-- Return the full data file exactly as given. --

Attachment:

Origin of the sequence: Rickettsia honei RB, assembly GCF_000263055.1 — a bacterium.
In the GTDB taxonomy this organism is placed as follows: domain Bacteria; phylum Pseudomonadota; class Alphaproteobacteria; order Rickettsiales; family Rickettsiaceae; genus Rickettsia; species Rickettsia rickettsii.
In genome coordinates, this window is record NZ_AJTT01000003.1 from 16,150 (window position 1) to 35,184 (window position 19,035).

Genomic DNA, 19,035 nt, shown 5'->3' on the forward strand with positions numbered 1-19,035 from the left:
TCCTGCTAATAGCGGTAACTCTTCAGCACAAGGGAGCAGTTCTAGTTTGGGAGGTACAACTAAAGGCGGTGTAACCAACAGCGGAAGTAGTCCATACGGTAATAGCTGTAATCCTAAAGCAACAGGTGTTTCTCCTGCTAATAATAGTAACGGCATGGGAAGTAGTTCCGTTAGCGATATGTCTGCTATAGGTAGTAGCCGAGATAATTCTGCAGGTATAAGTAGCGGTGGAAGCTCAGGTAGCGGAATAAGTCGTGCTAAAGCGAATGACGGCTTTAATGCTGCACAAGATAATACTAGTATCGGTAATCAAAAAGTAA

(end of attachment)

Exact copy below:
Origin of the sequence: Rickettsia honei RB, assembly GCF_000263055.1 — a bacterium.
In the GTDB taxonomy this organism is placed as follows: domain Bacteria; phylum Pseudomonadota; class Alphaproteobacteria; order Rickettsiales; family Rickettsiaceae; genus Rickettsia; species Rickettsia rickettsii.
In genome coordinates, this window is record NZ_AJTT01000003.1 from 16,150 (window position 1) to 35,184 (window position 19,035).

Genomic DNA, 19,035 nt, shown 5'->3' on the forward strand with positions numbered 1-19,035 from the left:
TCCTGCTAATAGCGGTAACTCTTCAGCACAAGGGAGCAGTTCTAGTTTGGGAGGTACAACTAAAGGCGGTGTAACCAACAGCGGAAGTAGTCCATACGGTAATAGCTGTAATCCTAAAGCAACAGGTGTTTCTCCTGCTAATAATAGTAACGGCATGGGAAGTAGTTCCGTTAGCGATATGTCTGCTATAGGTAGTAGCCGAGATAATTCTGCAGGTATAAGTAGCGGTGGAAGCTCAGGTAGCGGAATAAGTCGTGCTAAAGCGAATGACGGCTTTAATGCTGCACAAGATAATACTAGTATCGGTAATCAAAAAGTAA